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    Decolonising the Chagos Islands?

    Reynolds, John (2019) Decolonising the Chagos Islands? Nigerian Yearbook of International Law, 2. ISSN 2523-8868

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    The story of the Chagos archipelago is a familiar one in the history of international law. It is indicative of international law’s complicity in European oppression and dispossession of colonized peoples and places. Yet while much of the machinations of colonial rule were spannered – at least nominally in the form of sovereignty-as-independence – by the national liberation movements of the 20th century, the Chagos travesty persists into our 21st century colonial present. Britain’s refusal to let go of the small group of faraway islands serves as a contradictory symbol of both its self-deluding pretensions of empire on one hand, and its self-abasing servitude to United States imperialism on the other. It reminds us that colonialism is still very much with us, and that self-determination remains contingent. International law’s ode to sovereign equality and territorial integrity is as much about concealing its own colonial foundations as it is about delivering on a promise of liberation. This essay reflects on these themes in light of the 2019 International Court of Justice advisory opinion on the Chagos Archipelago, engaging with critical questions of international law as well as with the insights of Third World thinkers including Kwame Nkrumah, Amílcar Cabral and Eduardo Galeano.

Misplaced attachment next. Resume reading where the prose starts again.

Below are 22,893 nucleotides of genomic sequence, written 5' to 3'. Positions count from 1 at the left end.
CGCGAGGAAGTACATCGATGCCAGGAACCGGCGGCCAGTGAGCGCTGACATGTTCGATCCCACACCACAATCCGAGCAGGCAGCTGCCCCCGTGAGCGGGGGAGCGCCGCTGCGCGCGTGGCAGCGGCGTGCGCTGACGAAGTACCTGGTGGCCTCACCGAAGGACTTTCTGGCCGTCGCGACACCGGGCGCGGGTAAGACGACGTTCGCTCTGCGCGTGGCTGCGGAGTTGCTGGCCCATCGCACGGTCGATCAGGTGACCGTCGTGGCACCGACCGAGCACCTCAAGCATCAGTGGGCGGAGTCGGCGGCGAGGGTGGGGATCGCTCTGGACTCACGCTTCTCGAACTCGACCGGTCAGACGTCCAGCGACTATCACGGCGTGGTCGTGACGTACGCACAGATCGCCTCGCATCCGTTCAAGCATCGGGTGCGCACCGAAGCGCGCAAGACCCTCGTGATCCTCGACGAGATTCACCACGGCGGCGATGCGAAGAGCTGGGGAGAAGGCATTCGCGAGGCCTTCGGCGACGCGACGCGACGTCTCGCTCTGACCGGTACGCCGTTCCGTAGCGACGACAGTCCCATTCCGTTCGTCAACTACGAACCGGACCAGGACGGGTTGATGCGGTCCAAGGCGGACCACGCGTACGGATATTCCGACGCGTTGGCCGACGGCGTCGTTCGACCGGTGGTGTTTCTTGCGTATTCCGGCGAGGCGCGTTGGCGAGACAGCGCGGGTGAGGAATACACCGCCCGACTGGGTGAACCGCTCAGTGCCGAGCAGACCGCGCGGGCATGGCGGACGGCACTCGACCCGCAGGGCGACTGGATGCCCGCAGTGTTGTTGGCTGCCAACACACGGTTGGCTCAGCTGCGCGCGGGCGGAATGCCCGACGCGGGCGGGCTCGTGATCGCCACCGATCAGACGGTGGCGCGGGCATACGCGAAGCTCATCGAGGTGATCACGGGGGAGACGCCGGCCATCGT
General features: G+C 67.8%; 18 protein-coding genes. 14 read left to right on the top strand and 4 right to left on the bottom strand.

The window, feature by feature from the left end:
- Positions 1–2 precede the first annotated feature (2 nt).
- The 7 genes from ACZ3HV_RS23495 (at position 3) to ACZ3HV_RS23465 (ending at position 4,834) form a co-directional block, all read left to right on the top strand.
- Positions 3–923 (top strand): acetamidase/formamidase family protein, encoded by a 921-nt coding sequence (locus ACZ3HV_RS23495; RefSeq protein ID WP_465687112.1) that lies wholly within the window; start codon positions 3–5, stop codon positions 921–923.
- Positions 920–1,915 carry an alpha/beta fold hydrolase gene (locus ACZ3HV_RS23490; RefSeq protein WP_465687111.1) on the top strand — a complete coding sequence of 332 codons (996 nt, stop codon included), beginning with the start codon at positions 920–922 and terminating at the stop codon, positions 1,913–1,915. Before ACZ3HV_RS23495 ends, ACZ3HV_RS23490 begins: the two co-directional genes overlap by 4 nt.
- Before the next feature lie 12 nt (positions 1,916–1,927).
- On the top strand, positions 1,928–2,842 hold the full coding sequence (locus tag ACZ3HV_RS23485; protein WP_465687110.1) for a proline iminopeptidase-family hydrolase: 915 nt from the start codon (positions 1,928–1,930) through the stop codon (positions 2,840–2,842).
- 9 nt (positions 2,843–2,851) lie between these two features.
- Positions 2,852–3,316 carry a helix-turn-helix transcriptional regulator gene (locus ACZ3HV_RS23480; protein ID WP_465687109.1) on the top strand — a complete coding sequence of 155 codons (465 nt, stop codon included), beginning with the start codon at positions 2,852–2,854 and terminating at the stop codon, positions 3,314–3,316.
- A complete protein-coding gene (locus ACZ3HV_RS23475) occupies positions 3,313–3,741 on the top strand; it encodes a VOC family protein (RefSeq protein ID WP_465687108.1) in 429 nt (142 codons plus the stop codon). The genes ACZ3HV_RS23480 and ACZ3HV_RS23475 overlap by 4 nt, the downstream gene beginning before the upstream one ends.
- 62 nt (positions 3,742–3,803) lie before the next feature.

Item Type: Article
    Keywords: Chagos Islands; International Law; Decolonization; International Court of Justice; Third World;
    Academic Unit: Faculty of Social Sciences > Law
    Item ID: 14149
    Depositing User: John Reynolds
    Date Deposited: 09 Mar 2021 15:22
    Journal or Publication Title: Nigerian Yearbook of International Law
    Publisher: Springer
    Refereed: Yes
    Use Licence: This item is available under a Creative Commons Attribution Non Commercial Share Alike Licence (CC BY-NC-SA). Details of this licence are available here

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